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Rosalind Franklin University’s Innovation and Research Park, Chicago

Rosalind Franklin University (RFU) has announced plans for the construction of a new innovation and research park at 3333 Green Bay road in the university's North Chicago campus.

Project Type

Innovation and research park


Rosalind Franklin University Campus, Lake County, North Chicago, US

Start of Construction

September 2017

Expected Completion

Summer 2019


New innovation and research park

Rosalind Franklin University (RFU) has announced plans for the construction of a new innovation and research park at 3333 Green Bay road in the university’s North Chicago campus.

The new facility will comprise sophisticated laboratory and incubator space, which can be used by faculty and commercial biotech start-ups. It will help national and international life science firms promote research synergy.

RFU obtained endorsement for phase I of development from the university’s board of trustees in March.

Location of the innovation and research park

The innovation and research park will be constructed in RFU’s medicine and science campus adjacent to the Lovell Federal Health Care Centre (FHCC) in Lake County. The site will be surrounded by numerous bioscience companies in the Midwest.

The facility will be located in the Greater Chicago area, which houses a number of equity and venture capital firms.

Development of the RFU’s innovation and research park

The two-phased development is expected to commence in September, while operations are expected to begin in 2019.

The project is estimated to provide 498 job vacancies in the first phase of construction, bringing a total economic impact of approximately $117m a year for North Chicago and Lake County upon completion.

As part of the long-term expansion, the new facility will include two additional buildings in the second phase of development. The biopark project will create 4,000 new jobs and an estimated economic impact of $278m a year for Lake County, if both phases of development are implemented.

Facilities at the innovation and research park

The new innovation and research park will be four-stories high, with a total floor space of 10,000ft². It will feature space for offices, small and large meeting rooms, and common areas on the first floor.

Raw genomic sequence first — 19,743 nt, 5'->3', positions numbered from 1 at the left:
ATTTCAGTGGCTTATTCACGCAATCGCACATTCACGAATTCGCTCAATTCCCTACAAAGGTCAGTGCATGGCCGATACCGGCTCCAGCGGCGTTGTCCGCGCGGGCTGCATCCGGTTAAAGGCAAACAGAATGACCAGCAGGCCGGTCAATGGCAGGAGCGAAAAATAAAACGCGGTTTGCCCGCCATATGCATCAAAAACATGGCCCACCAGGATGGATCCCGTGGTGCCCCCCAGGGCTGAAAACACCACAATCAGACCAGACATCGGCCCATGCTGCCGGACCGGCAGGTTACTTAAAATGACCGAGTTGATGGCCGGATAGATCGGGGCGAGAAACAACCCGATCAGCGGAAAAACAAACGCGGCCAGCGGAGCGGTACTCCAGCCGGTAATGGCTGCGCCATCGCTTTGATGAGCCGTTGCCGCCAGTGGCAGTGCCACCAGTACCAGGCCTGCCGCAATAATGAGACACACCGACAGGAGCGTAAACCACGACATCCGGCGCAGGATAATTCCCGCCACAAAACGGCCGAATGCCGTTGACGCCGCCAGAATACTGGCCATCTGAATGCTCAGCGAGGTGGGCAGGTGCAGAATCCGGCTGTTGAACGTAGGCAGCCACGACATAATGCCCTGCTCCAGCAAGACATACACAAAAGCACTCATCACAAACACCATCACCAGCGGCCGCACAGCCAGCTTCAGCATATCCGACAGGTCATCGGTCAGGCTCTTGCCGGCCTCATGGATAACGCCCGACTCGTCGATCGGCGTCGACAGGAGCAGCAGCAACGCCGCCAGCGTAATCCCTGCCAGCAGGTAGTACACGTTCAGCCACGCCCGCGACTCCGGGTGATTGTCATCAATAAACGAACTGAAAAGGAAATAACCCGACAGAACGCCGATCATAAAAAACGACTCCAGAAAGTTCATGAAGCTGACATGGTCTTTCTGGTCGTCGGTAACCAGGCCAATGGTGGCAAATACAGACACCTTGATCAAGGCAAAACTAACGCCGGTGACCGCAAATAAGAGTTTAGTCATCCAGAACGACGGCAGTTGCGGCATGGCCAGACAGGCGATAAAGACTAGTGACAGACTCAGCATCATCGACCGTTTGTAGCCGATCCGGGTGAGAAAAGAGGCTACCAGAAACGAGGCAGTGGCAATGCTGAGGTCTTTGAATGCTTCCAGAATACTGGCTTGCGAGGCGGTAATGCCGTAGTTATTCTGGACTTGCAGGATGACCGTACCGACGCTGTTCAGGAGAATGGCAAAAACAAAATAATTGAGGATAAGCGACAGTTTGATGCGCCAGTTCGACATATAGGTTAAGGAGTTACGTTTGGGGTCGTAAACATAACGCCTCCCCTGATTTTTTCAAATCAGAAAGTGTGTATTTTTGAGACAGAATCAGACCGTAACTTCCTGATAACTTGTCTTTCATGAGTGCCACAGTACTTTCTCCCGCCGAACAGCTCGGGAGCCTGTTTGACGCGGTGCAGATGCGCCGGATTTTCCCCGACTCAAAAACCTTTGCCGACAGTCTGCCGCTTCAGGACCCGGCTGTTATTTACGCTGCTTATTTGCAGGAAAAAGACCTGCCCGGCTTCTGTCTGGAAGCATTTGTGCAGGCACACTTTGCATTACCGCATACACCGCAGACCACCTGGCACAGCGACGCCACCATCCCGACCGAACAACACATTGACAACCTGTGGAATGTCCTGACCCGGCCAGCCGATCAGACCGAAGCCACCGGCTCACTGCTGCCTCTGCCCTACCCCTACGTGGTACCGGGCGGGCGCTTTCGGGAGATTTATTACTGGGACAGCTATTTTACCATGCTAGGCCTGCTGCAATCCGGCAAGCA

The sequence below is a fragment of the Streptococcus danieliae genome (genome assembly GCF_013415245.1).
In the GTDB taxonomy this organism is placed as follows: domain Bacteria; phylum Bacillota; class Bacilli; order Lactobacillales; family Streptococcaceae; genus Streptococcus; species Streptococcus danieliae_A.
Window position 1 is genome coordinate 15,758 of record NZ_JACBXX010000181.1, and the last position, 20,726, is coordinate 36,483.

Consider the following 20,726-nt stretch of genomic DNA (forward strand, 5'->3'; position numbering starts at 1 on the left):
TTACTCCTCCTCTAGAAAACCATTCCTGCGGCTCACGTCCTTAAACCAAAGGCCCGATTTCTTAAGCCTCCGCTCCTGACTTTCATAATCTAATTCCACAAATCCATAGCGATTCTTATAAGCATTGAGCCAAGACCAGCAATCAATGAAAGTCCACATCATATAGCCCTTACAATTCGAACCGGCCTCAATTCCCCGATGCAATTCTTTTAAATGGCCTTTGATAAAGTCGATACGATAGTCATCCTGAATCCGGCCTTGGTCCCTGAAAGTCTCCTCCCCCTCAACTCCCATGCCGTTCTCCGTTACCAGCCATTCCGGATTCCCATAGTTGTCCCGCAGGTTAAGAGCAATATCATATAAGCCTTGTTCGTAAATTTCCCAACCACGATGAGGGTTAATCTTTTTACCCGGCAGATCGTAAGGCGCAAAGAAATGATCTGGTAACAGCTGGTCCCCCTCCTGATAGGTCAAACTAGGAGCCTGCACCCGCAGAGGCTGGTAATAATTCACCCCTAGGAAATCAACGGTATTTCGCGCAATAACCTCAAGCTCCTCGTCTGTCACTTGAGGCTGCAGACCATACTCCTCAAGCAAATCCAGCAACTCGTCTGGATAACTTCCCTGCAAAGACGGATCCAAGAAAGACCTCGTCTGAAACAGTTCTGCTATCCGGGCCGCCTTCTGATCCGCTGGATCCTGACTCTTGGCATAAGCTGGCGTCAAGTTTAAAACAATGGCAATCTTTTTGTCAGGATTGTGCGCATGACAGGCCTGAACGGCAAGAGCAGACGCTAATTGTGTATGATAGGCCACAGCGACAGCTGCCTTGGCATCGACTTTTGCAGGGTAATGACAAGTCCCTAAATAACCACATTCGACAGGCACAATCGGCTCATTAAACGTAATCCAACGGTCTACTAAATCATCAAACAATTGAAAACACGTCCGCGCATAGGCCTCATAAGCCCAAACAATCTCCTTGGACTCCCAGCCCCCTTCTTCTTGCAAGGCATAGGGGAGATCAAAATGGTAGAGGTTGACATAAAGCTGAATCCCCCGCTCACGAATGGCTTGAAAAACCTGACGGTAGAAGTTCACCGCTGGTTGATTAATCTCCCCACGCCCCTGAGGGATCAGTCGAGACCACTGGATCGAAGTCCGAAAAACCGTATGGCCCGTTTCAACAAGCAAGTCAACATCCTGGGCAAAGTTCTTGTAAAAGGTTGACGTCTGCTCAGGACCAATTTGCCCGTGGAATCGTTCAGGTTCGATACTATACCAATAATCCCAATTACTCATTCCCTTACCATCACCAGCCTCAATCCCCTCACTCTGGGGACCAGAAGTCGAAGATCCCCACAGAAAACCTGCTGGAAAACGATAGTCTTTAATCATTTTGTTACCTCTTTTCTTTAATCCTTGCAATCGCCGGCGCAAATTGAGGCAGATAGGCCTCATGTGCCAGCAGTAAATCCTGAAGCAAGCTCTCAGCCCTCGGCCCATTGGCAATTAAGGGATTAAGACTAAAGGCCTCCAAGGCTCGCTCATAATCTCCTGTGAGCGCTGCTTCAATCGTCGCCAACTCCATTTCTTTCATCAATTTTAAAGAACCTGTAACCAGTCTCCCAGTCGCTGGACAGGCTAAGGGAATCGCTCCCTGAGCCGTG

Designed to encourage collaboration among academic and industry scientists, innovators, and entrepreneurs, the building aims to translate RFU’s nationally recognised research into treatments for conditions including Alzheimer’s disease, diabetes, cancer, and mental illness.

The research park can accommodate up to 175 researchers in the first phase of development. Areas of focus for research will be developing solutions for neuroscience and neurodegenerative diseases, including Alzheimer’s, Parkinson’s, Huntington’s, and muscular dystrophy. Scope of research and investigations will include genetic diseases, inflammation, and proteomics.

The co-location of disease-specific laboratory space will generate new synergies, boost competitiveness for federal grant funding and venture capital, and draw interest from philanthropic partners.

Partners involved in the research

RFU will partner with SmartHealth Activator to accelerate innovations at the new research park. SmartHealth Activator will serve to connect researchers with biotech businesses and will offer biotech start-ups access to customers, elite mentors, experienced operators, investors, seed funding, and co-working space.

RFU has also partnered with Abbvie, Zoll Medical, and Ironwood Pharmaceuticals, as well as Celgene, Lundbeck, Smith & Nephew, and Ionis in a number of research areas. It also shares collaborative research programmes with DePaul University, Northern Illinois University, Advocate/Lutheran General Hospital, and the Lovell Federal Health Care Centre.


The new facility is estimated to be completed with an investment of $50m under a public/private partnership. RFU is working with a non-profit foundation called The University Financing Foundation (TUFF) for funding and development of the build.

The project is also endorsed by the City of North Chicago and a number of elected officials.

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